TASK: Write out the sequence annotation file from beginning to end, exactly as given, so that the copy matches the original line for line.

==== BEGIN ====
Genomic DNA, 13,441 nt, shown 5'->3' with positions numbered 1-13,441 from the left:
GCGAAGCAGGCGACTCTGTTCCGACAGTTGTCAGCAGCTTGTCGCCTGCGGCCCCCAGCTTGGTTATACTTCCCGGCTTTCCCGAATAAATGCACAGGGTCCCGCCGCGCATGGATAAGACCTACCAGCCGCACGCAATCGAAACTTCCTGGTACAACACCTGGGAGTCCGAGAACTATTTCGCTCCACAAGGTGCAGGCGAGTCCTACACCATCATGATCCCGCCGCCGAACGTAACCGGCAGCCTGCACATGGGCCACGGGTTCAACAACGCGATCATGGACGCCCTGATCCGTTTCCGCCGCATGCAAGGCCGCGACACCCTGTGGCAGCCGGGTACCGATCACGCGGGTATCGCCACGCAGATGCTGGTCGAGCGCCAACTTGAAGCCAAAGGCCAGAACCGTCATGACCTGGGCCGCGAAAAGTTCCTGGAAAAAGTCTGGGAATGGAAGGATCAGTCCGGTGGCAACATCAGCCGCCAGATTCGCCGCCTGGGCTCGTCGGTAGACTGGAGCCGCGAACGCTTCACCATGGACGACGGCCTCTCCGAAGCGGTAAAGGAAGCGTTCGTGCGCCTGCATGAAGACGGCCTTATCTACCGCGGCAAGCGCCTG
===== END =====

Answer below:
Genomic DNA, 13,441 nt, shown 5'->3' with positions numbered 1-13,441 from the left:
GCGAAGCAGGCGACTCTGTTCCGACAGTTGTCAGCAGCTTGTCGCCTGCGGCCCCCAGCTTGGTTATACTTCCCGGCTTTCCCGAATAAATGCACAGGGTCCCGCCGCGCATGGATAAGACCTACCAGCCGCACGCAATCGAAACTTCCTGGTACAACACCTGGGAGTCCGAGAACTATTTCGCTCCACAAGGTGCAGGCGAGTCCTACACCATCATGATCCCGCCGCCGAACGTAACCGGCAGCCTGCACATGGGCCACGGGTTCAACAACGCGATCATGGACGCCCTGATCCGTTTCCGCCGCATGCAAGGCCGCGACACCCTGTGGCAGCCGGGTACCGATCACGCGGGTATCGCCACGCAGATGCTGGTCGAGCGCCAACTTGAAGCCAAAGGCCAGAACCGTCATGACCTGGGCCGCGAAAAGTTCCTGGAAAAAGTCTGGGAATGGAAGGATCAGTCCGGTGGCAACATCAGCCGCCAGATTCGCCGCCTGGGCTCGTCGGTAGACTGGAGCCGCGAACGCTTCACCATGGACGACGGCCTCTCCGAAGCGGTAAAGGAAGCGTTCGTGCGCCTGCATGAAGACGGCCTTATCTACCGCGGCAAGCGCCTG